You don’t need a 4WD to visit most of the sights in Kakadu, but when you have a 4WD vehicle, you obviously have to use it. Not just for the 4WDing, but because you’ll see …
“Don’t go to Kakadu go to Litchfield, it’s much nicer.” The number of times I have heard a variation of that sentiment is astounding. As if a) you can’t go to both places, and b) …
When you travel in northern Australia, the first and most important thing to remember is DO NOT SWIM. This is croc country. Crocs are found in water everywhere – rivers, creeks, billabongs, even the ocean. …
Now that I’m home, it’s time to review how everything handled while I was away. Remember – this is my experience of the products I used, and yours might be different. I am not sponsored …
Remember that ‘clunk’ I heard on the top of a sand dune back in the Simpson? Well, I know what it was. I also learned (again – maybe I don’t learn), not to take anything …
The big thing about the wet season in the Top End is … drum roll please … all that water.
Rivers, creeks, and water holes are full. Millions of litres of water pours over waterfalls.
But it doesn’t rain all the time. The general pattern is clear mornings, with afternoon/evening rain. That’s not guaranteed of course, sometimes it does rain in the morning, sometimes you get showers throughout the day. And sometimes you get amazing thunderstorms.
But even when you get showers throughout the day they don’t last long. And it’s warm, so you don’t mind getting wet. Locals don’t even bother getting out of the rain. It won’t last long, and you dry quickly. The water also cools things down so is quite welcome.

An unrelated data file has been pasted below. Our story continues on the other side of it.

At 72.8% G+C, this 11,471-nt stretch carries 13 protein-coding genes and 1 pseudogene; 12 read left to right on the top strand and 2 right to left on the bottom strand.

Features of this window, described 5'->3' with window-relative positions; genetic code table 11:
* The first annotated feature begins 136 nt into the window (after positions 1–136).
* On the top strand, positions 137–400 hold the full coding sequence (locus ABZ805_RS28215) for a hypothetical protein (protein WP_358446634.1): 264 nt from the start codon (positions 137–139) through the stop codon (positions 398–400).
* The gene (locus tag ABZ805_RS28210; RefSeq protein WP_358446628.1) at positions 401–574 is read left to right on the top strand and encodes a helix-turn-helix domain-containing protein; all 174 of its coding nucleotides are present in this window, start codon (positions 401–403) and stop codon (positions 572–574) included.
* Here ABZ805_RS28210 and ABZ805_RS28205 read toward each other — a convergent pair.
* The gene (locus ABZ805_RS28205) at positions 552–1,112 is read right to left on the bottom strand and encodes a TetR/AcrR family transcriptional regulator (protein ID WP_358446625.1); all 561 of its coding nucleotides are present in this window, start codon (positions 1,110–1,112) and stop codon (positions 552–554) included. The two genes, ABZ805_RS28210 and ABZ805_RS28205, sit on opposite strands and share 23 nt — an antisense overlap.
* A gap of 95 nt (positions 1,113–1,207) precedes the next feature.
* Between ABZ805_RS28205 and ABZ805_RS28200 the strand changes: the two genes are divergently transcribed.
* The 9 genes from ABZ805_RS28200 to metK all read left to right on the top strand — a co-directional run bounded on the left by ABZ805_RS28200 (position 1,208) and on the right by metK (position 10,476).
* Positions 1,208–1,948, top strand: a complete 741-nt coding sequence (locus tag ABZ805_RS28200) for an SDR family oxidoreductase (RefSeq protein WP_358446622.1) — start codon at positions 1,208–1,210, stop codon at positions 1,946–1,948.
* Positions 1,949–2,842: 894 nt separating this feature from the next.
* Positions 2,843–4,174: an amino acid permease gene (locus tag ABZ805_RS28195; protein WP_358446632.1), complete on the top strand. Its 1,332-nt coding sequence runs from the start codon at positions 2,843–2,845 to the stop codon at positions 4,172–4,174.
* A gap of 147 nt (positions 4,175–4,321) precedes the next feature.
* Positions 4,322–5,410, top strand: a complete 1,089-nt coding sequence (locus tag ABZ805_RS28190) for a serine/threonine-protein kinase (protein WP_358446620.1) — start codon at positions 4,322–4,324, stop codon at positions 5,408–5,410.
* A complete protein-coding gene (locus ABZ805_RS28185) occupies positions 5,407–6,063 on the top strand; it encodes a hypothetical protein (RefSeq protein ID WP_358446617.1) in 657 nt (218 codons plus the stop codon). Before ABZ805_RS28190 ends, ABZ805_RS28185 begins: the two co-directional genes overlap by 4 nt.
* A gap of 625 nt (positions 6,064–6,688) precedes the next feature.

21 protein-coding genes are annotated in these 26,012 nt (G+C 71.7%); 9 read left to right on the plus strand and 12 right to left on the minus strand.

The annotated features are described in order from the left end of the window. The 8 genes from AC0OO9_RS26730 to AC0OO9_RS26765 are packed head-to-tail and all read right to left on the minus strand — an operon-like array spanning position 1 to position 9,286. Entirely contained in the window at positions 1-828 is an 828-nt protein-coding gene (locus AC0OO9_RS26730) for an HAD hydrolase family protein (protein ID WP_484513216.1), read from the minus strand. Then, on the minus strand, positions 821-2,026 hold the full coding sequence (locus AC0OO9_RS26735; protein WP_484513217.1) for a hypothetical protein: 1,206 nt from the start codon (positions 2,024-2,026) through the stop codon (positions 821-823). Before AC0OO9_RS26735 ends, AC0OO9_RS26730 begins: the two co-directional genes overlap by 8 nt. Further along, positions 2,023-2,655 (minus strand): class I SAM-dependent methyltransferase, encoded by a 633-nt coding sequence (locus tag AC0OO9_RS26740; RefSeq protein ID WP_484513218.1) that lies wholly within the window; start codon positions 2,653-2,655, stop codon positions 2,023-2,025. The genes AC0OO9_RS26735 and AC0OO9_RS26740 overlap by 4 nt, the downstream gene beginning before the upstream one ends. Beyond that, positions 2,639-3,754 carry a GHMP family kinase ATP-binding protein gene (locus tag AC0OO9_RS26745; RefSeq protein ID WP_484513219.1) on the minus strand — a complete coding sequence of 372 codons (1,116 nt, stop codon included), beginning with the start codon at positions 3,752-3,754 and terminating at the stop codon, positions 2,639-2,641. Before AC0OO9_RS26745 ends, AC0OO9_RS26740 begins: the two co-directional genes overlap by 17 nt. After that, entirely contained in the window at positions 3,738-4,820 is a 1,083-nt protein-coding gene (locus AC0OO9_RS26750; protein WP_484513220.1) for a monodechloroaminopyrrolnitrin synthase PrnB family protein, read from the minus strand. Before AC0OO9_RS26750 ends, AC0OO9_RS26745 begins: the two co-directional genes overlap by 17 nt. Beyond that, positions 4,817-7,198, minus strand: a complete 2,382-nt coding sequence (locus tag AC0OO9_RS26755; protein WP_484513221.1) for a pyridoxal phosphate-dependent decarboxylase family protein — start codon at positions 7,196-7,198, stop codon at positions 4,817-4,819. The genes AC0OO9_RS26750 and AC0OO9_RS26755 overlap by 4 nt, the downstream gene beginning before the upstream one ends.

And it means that some of the best things to see are only there in the wet. All of these things are a day trip from Darwin
Permanent link to this article: http://kathswinbourne.com.au/top-5-things-to-do-near-darwin-in-wet-season/
My month long sojourn in Darwin is coming to an end – unless somebody wants to employ me that is! Anybody? I’m open to offers.
While there are some places you can’t go (flooded roads/creeks, closed 4WD tracks), and some attractions with shorter opening hours, I still found many things to do in Darwin
Permanent link to this article: http://kathswinbourne.com.au/top-8-things-to-do-in-darwin-in-the-wet-season/
Water, water everywhere.
When it rains in Darwin in the wet season, it really rains. It buckets down. Within a few minutes the ground can be flooded. Water runs through the drains, creeks come up very quickly.
Permanent link to this article: http://kathswinbourne.com.au/water-water-everywhere-wet-season-in-darwin/
My apologies, it seems I had the wrong information. Christina McPherson wasn’t Banjo Patterson’s fiance.
The story is much more interesting than that.
Christina’s friend, Sarah Riley, was engaged to Banjo Patterson, and had been for eight years. Right up until he met Christina and collaborated with her on Waltzing Matilda. The engagement was broken off soon after.
You can read more about Christina McPherson and her contribution to Waltzing Matilda here. The rest of the story stands.